UK’s NICE Guidance Supports New Device for Assessing a Pregnancy Complication Which Affects Thousands of Women
Newly issued guidance from the UK’s National Institute for Health and Care Excellence (NICE) supports the use of a device to assess the potentially serious complication of unexplained vaginal wetness in pregnancy. The wetness could simply be leaking urine which is not a cause for immediate concern, or it could be leaking amniotic fluid, which would indicate that the fetal membranes had ruptured, with the potential for infection to occur.
The NICE guidance backs midwives and other healthcare staff providing the Vision Amniotic Leak Detector (Vision ALD) as a way of reliably excluding a leak of amniotic fluid as a cause of vaginal wetness in pregnancy. The Vision ALD is a diagnostic panty liner that can be attached to underwear. The pregnant woman wears it for up to 12 hours and it is then assessed by the health professional. Colour changes in the Vision ALD indicate whether the wetness is due to amniotic fluid, urine or if further tests are needed to check for infection. This device can avoid women having a potentially unnecessary speculum examination, which can cause discomfort.
Professor Carole Longson, Director of the NICE Centre for Health Technology Evaluation, said: “This new guidance on use of the Vision ALD is good news both for pregnant women who experience unexplained vaginal wetness and for the NHS. The evidence considered shows that the device can reliably distinguish whether unexplained vaginal wetness in pregnancy is due to amniotic fluid leaking, or if it’s due to urine which is less of a concern. The guidance recommends that midwives and other healthcare professionals provide the Vision ALD to pregnant women experiencing this complication. This avoids the need for the woman to have an unnecessary speculum examination which is invasive and often uncomfortable.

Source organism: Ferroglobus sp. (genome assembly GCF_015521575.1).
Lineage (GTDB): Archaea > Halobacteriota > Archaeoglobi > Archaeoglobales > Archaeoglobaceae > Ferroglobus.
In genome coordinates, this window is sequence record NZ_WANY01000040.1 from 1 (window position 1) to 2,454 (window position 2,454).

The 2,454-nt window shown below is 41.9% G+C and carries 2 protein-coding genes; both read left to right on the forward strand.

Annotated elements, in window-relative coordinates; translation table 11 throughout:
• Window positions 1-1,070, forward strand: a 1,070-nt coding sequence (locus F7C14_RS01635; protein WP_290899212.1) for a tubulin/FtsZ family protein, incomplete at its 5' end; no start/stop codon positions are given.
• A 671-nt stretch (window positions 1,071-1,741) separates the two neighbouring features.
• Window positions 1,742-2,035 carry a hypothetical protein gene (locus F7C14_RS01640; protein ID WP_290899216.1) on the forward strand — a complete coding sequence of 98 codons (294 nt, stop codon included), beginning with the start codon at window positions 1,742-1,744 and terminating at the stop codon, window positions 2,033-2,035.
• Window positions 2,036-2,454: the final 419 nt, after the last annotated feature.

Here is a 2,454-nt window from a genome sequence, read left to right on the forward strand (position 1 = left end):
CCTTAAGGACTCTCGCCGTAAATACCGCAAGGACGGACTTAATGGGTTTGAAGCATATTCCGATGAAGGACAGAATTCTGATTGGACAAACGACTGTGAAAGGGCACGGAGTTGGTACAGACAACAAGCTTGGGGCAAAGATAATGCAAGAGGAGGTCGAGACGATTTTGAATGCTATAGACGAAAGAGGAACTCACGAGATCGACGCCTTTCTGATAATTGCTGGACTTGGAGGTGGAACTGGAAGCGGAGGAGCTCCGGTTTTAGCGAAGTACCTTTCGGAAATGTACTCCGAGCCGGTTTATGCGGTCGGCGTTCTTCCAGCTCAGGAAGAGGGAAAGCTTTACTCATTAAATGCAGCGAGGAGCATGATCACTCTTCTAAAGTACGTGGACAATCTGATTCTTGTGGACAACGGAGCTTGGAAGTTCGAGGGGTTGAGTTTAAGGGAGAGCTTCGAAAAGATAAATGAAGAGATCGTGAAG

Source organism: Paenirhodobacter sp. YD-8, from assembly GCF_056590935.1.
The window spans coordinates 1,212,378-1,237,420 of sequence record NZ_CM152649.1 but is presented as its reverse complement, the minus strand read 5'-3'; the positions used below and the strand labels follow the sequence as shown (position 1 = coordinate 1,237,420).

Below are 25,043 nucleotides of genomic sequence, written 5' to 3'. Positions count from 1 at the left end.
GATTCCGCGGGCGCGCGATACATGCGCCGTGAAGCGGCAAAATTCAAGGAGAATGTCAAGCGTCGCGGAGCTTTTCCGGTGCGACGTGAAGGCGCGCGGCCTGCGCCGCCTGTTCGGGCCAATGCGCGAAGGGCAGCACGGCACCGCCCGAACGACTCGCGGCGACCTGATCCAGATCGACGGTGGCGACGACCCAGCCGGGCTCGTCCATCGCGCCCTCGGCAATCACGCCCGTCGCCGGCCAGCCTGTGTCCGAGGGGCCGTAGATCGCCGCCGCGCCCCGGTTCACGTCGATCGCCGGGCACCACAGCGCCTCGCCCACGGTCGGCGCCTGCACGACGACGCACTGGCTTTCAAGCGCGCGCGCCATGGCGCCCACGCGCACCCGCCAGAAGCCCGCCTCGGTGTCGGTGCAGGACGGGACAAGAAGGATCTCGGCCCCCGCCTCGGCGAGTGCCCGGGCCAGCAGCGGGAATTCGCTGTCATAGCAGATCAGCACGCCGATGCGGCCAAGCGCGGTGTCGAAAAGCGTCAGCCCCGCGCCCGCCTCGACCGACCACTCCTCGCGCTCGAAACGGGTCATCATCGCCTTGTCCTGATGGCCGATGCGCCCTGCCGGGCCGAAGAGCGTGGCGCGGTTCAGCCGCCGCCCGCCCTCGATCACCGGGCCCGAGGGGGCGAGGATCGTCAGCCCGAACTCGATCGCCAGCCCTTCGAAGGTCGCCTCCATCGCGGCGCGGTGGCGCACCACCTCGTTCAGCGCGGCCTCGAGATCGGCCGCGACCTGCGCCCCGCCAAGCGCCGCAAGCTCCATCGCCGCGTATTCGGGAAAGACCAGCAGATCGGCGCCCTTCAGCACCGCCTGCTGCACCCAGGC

“It’s estimated that in the UK each year, between 64, 000 and 170,000 pregnant women experience rupture of membranes prior to labour. Using the device in the community could prevent unnecessary referrals to secondary care antenatal day units or maternity triage services for speculum examinations – this will free up clinical time and resources and is estimated to save the NHS up to £24 per woman compared to standard management.”
The estimated savings of up to £24 per woman compared with current management depends on whether the pregnancy has reached 37 weeks gestation or if it is earlier, and whether the device is issued at a general practice or at the woman’s home by a community midwife. The Vision ALD is intended for use by women with normal pregnancies experiencing unexplained vaginal wetness and by those at high risk of premature rupture of membranes.